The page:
One drawback is that it may not be enough for simultaneous water heating, for instance taking a shower while the dishwasher is running.  This can be avoided by installing two or more of the heating units in your home, i.e. one for the appliances and another for general use.  A big plus for the tankless heaters: they can be up to 50% more efficient than the traditional tank heaters.

For more information on tankless water heaters - how they work, who makes them, how they are installed, as well as a buying guide – check out:


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September 17 2010

Getting Out of Hot Water: The Water Heater

by April

How To Drain Your Water Heater Tank

Water heating is typically your third largest energy expense, accounting for about 14 percent of your utility bill, let’s see where we can shave some of that off!

• Don’t leave the water running while you shave (or brush your teeth)

• Install a low flow aerator on your shower head, you’ll use less water and hardly notice a difference if you notice one at all

• Set your water heater temp for 120 degrees, lower if you like cooler showers – if you like ‘em hot, make ‘em shorter

• Check to see if your water heater has a “vacation” setting, use it if you will be away for more than two days

• Fix defective plumbing or defective faucets, a single dripping hot water faucet can waste 212 gallons per month

• Keep your water hot by making sure pipes in unheated areas are insulated

• Put and insulating blanket (not a regular blanket!) around your water heater

• Always use cold water when it will do the job as well as hot

• Once a year, drain your water heater tank completely (my husband gets to do this next weekend).  Then turn the incoming water on and off repeatedly for about 20 seconds.  You wouldn’t believe the sediment that builds up in there, and this helps flush it out and make your water heater more effective.

When it’s time for a new water heater, you can get some great tips at:

Tune in next week when I go tankless!

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August 13 2010

Recycle Big, Save Big

by April


While you are crushing all those old cans to recycle you might want to take a look at where those cans are coming from - that old fridge.  More than 70% of the energy being used in your home is going toward appliances.  If you have one of those nasty old refrigerators or freezers in your garage (like I do), or the one in your house looks depression era (like my mother’s), even more of that energy is being drained away.  Consider recycling it.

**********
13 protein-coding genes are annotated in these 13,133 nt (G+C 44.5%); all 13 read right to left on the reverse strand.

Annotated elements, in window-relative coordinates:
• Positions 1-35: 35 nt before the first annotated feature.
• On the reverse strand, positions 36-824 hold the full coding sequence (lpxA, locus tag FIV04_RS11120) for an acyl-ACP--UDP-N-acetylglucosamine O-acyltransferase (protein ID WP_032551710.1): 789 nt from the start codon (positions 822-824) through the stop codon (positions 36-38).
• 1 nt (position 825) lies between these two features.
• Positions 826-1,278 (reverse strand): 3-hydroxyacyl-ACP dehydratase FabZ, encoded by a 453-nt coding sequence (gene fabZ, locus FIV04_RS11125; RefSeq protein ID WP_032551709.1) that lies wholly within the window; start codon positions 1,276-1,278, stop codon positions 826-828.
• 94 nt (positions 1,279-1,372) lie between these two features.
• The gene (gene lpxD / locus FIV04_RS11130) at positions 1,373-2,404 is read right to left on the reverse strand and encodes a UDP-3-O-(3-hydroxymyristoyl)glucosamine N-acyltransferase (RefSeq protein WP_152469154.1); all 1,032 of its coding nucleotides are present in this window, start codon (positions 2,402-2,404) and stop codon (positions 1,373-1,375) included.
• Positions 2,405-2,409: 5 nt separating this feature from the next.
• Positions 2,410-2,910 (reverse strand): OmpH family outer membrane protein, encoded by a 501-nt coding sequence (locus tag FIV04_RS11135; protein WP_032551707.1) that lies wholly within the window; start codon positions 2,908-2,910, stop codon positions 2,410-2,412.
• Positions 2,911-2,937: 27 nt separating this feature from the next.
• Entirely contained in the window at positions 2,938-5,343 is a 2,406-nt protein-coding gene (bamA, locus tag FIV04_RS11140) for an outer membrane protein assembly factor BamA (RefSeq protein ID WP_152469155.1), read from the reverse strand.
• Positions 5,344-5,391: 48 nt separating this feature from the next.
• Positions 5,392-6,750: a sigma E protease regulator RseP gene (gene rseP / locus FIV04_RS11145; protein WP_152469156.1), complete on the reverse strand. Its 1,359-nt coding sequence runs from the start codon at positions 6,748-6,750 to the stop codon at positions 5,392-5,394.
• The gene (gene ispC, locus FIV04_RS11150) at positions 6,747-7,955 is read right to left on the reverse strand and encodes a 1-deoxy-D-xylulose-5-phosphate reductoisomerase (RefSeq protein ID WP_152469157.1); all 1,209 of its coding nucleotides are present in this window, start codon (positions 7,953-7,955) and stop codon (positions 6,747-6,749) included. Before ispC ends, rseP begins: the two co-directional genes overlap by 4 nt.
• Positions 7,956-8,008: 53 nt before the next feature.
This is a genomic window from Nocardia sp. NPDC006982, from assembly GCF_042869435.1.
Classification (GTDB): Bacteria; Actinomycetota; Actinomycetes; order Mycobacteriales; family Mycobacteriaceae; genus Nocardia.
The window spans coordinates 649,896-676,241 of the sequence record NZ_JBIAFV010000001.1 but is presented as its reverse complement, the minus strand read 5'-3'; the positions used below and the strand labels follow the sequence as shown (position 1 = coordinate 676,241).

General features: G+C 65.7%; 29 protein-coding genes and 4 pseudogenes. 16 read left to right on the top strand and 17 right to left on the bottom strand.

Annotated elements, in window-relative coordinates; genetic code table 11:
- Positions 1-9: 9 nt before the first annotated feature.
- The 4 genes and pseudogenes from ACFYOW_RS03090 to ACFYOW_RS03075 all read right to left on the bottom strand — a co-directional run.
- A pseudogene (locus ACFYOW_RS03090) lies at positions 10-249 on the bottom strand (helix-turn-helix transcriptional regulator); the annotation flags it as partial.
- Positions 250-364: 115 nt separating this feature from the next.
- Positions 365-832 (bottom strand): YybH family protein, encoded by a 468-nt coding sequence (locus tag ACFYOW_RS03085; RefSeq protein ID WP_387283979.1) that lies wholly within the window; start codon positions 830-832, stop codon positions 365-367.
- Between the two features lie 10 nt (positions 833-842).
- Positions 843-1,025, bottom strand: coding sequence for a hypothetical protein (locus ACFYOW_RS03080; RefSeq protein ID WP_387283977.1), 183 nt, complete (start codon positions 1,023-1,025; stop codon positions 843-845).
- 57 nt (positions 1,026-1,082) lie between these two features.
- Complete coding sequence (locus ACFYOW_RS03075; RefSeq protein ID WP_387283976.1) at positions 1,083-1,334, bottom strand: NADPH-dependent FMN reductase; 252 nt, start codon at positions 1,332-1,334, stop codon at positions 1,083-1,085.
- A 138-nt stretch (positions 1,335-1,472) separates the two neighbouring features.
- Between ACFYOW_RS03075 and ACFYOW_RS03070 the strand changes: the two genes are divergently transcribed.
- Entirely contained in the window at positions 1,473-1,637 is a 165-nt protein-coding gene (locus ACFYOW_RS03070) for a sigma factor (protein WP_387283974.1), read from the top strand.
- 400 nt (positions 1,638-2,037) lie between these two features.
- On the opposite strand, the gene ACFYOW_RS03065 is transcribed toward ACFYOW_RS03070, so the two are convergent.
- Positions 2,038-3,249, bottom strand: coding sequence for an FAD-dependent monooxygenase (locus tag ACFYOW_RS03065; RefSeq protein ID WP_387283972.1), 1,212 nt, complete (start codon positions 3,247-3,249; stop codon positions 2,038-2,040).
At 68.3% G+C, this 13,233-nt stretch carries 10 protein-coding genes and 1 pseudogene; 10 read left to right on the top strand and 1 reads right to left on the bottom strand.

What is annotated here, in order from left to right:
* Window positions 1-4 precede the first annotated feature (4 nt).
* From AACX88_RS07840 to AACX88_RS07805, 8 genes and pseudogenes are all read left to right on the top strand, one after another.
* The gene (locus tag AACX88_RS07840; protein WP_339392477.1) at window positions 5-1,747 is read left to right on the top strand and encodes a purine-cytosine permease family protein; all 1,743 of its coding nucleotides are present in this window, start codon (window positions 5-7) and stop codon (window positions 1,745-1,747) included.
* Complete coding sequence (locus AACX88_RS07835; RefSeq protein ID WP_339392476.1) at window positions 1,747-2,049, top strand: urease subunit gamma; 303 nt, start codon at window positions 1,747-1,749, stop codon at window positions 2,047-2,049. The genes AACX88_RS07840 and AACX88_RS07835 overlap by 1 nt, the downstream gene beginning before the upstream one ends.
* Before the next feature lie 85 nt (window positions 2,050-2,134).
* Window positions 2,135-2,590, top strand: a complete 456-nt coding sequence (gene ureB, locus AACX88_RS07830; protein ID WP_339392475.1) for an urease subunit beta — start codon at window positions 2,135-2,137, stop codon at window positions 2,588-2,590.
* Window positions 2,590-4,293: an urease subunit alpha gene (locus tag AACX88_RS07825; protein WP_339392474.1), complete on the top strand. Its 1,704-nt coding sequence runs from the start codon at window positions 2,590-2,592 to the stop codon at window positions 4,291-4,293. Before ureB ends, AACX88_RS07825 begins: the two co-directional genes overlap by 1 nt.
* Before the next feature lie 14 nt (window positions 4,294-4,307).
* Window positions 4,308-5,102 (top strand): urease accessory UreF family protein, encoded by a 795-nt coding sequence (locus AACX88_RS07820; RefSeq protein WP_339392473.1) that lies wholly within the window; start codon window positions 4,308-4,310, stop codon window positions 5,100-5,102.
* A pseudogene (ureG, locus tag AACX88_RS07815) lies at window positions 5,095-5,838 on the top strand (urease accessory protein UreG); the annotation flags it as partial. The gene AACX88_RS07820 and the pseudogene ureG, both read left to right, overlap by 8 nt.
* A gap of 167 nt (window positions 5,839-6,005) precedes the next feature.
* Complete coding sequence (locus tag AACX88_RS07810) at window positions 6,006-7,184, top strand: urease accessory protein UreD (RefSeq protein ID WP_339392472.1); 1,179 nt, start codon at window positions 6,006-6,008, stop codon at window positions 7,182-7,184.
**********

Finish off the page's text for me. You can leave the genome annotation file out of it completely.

Most electric companies will haul away the old ones for free, and some (like So Cal Edison) will even give you money for it.  So Cal Edison offers $50, PLUS another $50 rebate if you purchase a qualified Energy Star fridge to replace the old one.  For more information check out: or the website of your local electric company - you can usually find it on your bill.


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July 30 2010

The Phantom (energy) Menace!

by April

Since my son is having himself a Star Wars marathon this week, I thought this week’s blog should be dedicated to that which plagues us all but few of us know of – The Phantom Menace.  Mostly known as phantom energy, phantom power, vampire power, etc. – it is the electricity your appliances and other gadgets are using even when they are turned off.  Most people pass this off as an urban myth but it is true, to the tune of 10 billion dollars wasted every year in the U.S. alone.  So yes, all those things plugged into your walls that aren’t even on - from plasma televisions (these are the worst) to computers and down to your cell phone charger – are sucking energy from your home and money from your wallet.  Unplugging everything can be more than annoying so consider grouping things on power strips (TV, DVD, and DVR on one, computer and chargers on another) that you can turn off at night or when you leave the house.  Yes, the DVR still works and records your stuff.  Check out to see a rolling ticker of how much we are losing to phantom power and calculate how much you use and lose.  So unplug those things – they suck!